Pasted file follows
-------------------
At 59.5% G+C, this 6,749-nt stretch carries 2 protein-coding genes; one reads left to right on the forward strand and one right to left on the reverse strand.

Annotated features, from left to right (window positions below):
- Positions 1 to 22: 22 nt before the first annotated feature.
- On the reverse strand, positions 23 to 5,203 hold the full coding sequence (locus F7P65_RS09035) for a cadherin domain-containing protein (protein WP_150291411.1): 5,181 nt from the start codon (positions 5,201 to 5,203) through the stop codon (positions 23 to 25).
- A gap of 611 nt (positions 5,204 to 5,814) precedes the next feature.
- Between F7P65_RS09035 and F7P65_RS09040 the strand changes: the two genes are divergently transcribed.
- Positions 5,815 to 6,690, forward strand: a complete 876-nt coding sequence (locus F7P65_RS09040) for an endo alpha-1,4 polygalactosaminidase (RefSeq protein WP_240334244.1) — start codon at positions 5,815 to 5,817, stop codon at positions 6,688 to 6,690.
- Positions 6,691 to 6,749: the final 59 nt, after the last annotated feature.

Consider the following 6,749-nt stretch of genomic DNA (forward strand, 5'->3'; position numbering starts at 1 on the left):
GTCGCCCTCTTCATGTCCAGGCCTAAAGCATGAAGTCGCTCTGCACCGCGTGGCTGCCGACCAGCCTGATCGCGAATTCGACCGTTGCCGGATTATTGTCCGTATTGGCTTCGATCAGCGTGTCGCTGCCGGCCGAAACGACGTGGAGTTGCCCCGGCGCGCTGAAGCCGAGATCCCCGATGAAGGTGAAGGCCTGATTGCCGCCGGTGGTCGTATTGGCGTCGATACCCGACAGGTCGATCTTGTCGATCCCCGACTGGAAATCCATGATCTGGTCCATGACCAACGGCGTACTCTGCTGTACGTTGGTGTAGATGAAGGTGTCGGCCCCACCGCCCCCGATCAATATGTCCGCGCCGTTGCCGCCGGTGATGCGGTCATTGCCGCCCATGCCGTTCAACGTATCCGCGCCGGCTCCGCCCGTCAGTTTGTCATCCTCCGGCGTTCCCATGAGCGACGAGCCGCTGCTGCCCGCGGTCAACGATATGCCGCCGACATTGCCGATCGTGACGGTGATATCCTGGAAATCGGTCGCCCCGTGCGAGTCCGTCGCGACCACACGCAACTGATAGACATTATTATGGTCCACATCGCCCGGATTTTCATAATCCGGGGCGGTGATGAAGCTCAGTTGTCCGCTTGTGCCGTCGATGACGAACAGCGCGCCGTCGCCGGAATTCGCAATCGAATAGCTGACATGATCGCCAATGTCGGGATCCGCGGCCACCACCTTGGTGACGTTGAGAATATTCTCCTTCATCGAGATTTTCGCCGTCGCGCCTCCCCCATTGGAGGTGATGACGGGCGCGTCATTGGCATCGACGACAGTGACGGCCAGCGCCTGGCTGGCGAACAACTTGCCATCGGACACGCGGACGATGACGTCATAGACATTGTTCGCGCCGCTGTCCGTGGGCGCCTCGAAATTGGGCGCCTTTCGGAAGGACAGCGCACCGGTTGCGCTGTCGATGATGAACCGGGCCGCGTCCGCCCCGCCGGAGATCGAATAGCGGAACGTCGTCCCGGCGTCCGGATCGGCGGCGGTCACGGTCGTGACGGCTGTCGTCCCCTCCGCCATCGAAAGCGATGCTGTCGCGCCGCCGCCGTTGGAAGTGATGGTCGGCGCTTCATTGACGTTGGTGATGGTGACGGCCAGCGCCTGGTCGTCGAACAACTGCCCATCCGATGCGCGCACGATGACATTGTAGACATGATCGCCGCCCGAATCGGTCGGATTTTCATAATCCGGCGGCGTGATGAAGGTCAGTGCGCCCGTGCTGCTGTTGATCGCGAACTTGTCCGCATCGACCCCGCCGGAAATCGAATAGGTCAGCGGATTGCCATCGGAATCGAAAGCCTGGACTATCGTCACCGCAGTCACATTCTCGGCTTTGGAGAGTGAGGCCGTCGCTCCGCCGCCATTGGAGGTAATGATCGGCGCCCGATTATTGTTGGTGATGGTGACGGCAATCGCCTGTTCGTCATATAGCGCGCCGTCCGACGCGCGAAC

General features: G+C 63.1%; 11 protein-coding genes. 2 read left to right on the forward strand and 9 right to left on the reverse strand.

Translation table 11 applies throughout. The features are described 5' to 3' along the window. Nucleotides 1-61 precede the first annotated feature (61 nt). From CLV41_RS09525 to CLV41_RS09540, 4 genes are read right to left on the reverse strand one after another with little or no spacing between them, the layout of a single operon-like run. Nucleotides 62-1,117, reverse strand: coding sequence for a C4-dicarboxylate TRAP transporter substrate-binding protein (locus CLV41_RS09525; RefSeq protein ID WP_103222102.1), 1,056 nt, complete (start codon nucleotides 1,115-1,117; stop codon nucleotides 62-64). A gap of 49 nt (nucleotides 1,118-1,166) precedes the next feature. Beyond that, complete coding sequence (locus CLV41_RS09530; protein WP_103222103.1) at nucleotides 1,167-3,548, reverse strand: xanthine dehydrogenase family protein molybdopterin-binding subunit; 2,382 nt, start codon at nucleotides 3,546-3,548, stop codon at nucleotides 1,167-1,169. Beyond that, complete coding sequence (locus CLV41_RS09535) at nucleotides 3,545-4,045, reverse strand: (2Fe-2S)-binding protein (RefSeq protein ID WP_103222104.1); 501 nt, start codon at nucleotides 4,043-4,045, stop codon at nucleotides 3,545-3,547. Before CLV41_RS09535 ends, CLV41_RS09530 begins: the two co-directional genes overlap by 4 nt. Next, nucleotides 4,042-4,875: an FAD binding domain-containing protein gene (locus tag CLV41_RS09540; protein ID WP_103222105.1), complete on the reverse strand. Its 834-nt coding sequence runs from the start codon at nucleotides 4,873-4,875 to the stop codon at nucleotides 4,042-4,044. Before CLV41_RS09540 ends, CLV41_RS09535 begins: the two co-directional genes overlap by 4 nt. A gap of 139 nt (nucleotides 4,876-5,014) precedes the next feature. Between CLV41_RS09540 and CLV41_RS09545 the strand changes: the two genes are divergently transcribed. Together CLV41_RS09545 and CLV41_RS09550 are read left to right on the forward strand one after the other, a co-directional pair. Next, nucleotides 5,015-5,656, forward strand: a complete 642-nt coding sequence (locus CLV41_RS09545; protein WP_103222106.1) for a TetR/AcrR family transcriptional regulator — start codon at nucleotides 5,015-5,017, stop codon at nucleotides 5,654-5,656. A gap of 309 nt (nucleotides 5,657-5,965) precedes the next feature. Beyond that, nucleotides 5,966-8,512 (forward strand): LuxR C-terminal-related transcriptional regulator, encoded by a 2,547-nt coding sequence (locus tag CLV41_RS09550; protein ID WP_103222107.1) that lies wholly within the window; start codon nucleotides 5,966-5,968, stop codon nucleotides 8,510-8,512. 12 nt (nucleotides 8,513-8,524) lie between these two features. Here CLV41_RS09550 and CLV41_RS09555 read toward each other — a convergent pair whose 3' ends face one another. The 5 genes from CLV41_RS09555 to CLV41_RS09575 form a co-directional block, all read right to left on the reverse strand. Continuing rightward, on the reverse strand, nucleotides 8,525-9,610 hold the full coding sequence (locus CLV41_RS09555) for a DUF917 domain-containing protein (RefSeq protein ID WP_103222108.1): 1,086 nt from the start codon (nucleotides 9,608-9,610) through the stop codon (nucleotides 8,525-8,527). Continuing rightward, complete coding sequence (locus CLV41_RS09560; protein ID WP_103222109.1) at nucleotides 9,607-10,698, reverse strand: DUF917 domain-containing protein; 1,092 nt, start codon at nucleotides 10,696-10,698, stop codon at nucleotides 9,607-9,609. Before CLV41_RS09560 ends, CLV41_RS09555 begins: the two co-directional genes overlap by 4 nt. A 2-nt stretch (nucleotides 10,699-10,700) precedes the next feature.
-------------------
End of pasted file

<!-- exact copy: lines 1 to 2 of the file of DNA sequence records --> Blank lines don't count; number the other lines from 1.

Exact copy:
At 59.5% G+C, this 6,749-nt stretch carries 2 protein-coding genes; one reads left to right on the forward strand and one right to left on the reverse strand.

Annotated features, from left to right (window positions below):